October 29, 2009 - Posted by | Spoiler Alert Thursdays, television


  1. I’m not really reading this post, because I haven’t caught up to these episodes yet, but I’ve been watching Mad Men again, and watching it like crazy. By the time season four rolls around I might actually have something to say about Mad Men Thursdays.

    Comment by stras | October 29, 2009

  2. This past Mad Men episode was stunning on all fronts. JMS, I think you are on to something w/r/t Roger – I think the end of the road in nearing.

    There also seemed to be something of an affirmation of Dick Whitman in the kiss of his newborn – both born unwanted and invisible. We’ll see if it lasts.

    Comment by John Tyson | October 29, 2009

  3. Your analysis of Glee is right on. Going a step further, I wonder if Finn might be the “point of contact” for the two worlds — the person who comes closest to consciously mobilizing sentiment, as when he manipulated Rachel into rejoining the glee club to make it better so he could get a scholarship. Part of him had to know that she would continue to play along even after his deception was revealed, because of her own self-image. Of course, he’s getting played by Quinn, too — the test will be what happens when he finds out (because surely he will — otherwise they’ll run out of plot points!).

    As for the “country boy dreaming of the glamor girl” thing, it’s all too familiar to this “working class boy made good” as well. Perhaps this is a point where I’m just too close to Don’s subject position to see what’s going on.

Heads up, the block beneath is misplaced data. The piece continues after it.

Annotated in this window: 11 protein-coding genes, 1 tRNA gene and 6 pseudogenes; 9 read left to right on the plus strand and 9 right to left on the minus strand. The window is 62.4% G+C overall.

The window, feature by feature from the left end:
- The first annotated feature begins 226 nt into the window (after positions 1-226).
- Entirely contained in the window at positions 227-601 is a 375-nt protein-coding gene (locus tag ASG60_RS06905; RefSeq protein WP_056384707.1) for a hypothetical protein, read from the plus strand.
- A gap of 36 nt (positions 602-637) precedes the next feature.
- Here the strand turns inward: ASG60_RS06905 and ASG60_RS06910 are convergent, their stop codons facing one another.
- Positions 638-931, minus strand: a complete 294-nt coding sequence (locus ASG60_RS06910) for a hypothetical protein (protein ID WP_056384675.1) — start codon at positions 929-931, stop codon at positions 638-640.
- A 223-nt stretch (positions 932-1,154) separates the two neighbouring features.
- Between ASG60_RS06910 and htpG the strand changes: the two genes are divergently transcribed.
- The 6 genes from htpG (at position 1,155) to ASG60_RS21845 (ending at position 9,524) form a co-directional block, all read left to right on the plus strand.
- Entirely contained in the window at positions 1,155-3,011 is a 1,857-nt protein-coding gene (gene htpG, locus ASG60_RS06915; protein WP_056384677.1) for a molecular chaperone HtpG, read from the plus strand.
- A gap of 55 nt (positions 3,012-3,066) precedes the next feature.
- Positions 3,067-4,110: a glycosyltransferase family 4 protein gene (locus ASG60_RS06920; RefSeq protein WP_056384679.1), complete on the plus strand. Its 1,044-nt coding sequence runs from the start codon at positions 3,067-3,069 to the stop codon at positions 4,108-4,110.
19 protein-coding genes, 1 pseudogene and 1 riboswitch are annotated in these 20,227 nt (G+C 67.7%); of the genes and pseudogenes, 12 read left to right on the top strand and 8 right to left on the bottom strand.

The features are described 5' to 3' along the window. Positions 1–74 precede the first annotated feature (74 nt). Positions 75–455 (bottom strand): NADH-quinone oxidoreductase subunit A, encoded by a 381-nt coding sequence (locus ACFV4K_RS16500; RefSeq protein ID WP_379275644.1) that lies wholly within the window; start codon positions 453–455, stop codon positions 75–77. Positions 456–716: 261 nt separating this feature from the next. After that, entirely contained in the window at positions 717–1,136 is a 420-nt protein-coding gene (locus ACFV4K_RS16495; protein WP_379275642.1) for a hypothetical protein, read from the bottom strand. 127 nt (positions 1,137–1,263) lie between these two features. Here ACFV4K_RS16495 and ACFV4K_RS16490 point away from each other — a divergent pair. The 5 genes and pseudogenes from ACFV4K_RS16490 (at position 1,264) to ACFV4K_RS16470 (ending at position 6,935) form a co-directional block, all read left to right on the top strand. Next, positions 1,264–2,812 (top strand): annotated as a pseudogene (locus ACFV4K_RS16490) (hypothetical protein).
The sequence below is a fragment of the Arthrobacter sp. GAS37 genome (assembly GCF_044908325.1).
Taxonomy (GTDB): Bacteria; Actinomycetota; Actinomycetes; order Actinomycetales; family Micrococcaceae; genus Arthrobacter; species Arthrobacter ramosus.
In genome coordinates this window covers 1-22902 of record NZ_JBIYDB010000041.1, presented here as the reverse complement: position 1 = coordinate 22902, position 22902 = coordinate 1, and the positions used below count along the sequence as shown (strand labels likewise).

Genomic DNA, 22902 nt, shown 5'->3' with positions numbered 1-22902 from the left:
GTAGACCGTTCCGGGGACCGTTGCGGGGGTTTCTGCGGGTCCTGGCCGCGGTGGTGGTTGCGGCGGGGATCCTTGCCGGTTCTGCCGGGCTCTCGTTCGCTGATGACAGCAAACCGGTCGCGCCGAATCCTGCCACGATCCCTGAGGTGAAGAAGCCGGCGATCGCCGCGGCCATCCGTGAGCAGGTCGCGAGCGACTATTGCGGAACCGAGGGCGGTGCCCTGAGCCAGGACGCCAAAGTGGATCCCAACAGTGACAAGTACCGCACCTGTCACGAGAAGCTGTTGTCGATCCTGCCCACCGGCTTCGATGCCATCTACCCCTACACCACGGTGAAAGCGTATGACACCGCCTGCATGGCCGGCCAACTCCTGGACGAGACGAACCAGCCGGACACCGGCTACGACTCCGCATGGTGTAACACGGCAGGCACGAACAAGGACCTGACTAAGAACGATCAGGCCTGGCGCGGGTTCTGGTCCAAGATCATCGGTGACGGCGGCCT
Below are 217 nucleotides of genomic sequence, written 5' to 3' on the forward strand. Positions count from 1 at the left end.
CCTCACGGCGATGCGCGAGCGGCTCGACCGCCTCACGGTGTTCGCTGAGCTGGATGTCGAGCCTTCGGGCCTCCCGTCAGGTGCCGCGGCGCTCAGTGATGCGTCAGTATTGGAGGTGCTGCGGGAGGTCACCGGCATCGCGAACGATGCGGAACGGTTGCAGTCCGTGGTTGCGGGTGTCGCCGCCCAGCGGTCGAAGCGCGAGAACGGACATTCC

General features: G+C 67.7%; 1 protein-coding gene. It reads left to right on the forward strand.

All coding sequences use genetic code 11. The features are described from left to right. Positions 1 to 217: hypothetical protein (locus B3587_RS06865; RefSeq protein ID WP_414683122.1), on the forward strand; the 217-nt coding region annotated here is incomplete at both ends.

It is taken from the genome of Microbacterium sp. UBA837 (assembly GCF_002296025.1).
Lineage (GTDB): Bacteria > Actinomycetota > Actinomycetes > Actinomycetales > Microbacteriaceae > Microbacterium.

Comment by Adam Kotsko | October 29, 2009

  4. I don’t think Glee is cynical. Will and Rachel aren’t exactly heroes, but neither are they exactly petty schemers — they’re comprehensibly high school students, long on longing and short on perspective. And their longing is deeply persuasive, to the point where they can be the leads in the show because part of that longing seems to include being a good person (Will more than Rachel) even though it loses out almost every time to shallow self-interest. The show is typically not very generous to its characters, but then gives them each tiny redemptive moments — Terri genuinely suffering over her deception, Quinn turning on Sue.

    Comment by K-sky | October 29, 2009

  5. The thing I loved most about Mad Men was the way that scene unfolded — not in a climactic, cathartic unraveling, but over the evening, through exhaustion, Betty’s questions starting to seem less pressing in the face of Don’s visible sorrow but still coming out. Across an act break, interrupted by the baby. It felt so real and familiar, and no less dramatic for it.

    Comment by K-sky | October 29, 2009